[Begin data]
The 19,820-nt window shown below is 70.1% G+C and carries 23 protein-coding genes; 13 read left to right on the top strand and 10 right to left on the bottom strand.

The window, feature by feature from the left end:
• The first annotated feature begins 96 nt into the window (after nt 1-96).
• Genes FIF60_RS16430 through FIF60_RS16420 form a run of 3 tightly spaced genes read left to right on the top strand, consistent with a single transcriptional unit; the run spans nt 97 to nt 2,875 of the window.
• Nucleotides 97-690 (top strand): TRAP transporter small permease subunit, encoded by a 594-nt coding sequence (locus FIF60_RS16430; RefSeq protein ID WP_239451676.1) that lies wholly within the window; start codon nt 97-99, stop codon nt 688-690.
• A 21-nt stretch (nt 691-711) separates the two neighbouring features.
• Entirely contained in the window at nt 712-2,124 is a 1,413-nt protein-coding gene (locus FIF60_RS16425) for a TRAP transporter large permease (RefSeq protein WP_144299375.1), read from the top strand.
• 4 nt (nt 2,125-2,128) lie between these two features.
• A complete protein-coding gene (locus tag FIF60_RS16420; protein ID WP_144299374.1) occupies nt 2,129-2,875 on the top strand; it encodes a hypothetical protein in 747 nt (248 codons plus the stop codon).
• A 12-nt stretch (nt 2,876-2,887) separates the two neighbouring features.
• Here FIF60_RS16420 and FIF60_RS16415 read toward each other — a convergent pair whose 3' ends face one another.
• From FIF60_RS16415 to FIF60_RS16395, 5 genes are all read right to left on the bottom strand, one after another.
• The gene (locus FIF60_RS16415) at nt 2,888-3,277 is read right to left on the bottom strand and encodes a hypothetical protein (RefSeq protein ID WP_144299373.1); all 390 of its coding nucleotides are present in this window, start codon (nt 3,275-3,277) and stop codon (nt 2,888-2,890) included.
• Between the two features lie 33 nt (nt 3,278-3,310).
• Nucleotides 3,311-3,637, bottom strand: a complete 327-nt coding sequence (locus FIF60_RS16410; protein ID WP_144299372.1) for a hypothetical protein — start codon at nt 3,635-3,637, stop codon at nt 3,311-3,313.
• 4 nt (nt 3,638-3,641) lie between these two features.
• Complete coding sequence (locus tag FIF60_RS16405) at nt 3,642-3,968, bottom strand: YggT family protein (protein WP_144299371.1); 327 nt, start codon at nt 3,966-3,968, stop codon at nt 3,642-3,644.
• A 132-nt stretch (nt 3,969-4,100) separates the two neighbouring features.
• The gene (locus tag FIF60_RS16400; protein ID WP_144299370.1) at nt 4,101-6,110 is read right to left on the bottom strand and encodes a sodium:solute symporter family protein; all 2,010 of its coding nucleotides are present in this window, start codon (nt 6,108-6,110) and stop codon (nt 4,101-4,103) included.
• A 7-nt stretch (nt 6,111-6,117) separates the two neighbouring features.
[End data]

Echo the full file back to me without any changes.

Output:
The 19,820-nt window shown below is 70.1% G+C and carries 23 protein-coding genes; 13 read left to right on the top strand and 10 right to left on the bottom strand.

The window, feature by feature from the left end:
• The first annotated feature begins 96 nt into the window (after nt 1-96).
• Genes FIF60_RS16430 through FIF60_RS16420 form a run of 3 tightly spaced genes read left to right on the top strand, consistent with a single transcriptional unit; the run spans nt 97 to nt 2,875 of the window.
• Nucleotides 97-690 (top strand): TRAP transporter small permease subunit, encoded by a 594-nt coding sequence (locus FIF60_RS16430; RefSeq protein ID WP_239451676.1) that lies wholly within the window; start codon nt 97-99, stop codon nt 688-690.
• A 21-nt stretch (nt 691-711) separates the two neighbouring features.
• Entirely contained in the window at nt 712-2,124 is a 1,413-nt protein-coding gene (locus FIF60_RS16425) for a TRAP transporter large permease (RefSeq protein WP_144299375.1), read from the top strand.
• 4 nt (nt 2,125-2,128) lie between these two features.
• A complete protein-coding gene (locus tag FIF60_RS16420; protein ID WP_144299374.1) occupies nt 2,129-2,875 on the top strand; it encodes a hypothetical protein in 747 nt (248 codons plus the stop codon).
• A 12-nt stretch (nt 2,876-2,887) separates the two neighbouring features.
• Here FIF60_RS16420 and FIF60_RS16415 read toward each other — a convergent pair whose 3' ends face one another.
• From FIF60_RS16415 to FIF60_RS16395, 5 genes are all read right to left on the bottom strand, one after another.
• The gene (locus FIF60_RS16415) at nt 2,888-3,277 is read right to left on the bottom strand and encodes a hypothetical protein (RefSeq protein ID WP_144299373.1); all 390 of its coding nucleotides are present in this window, start codon (nt 3,275-3,277) and stop codon (nt 2,888-2,890) included.
• Between the two features lie 33 nt (nt 3,278-3,310).
• Nucleotides 3,311-3,637, bottom strand: a complete 327-nt coding sequence (locus FIF60_RS16410; protein ID WP_144299372.1) for a hypothetical protein — start codon at nt 3,635-3,637, stop codon at nt 3,311-3,313.
• 4 nt (nt 3,638-3,641) lie between these two features.
• Complete coding sequence (locus tag FIF60_RS16405) at nt 3,642-3,968, bottom strand: YggT family protein (protein WP_144299371.1); 327 nt, start codon at nt 3,966-3,968, stop codon at nt 3,642-3,644.
• A 132-nt stretch (nt 3,969-4,100) separates the two neighbouring features.
• The gene (locus tag FIF60_RS16400; protein ID WP_144299370.1) at nt 4,101-6,110 is read right to left on the bottom strand and encodes a sodium:solute symporter family protein; all 2,010 of its coding nucleotides are present in this window, start codon (nt 6,108-6,110) and stop codon (nt 4,101-4,103) included.
• A 7-nt stretch (nt 6,111-6,117) separates the two neighbouring features.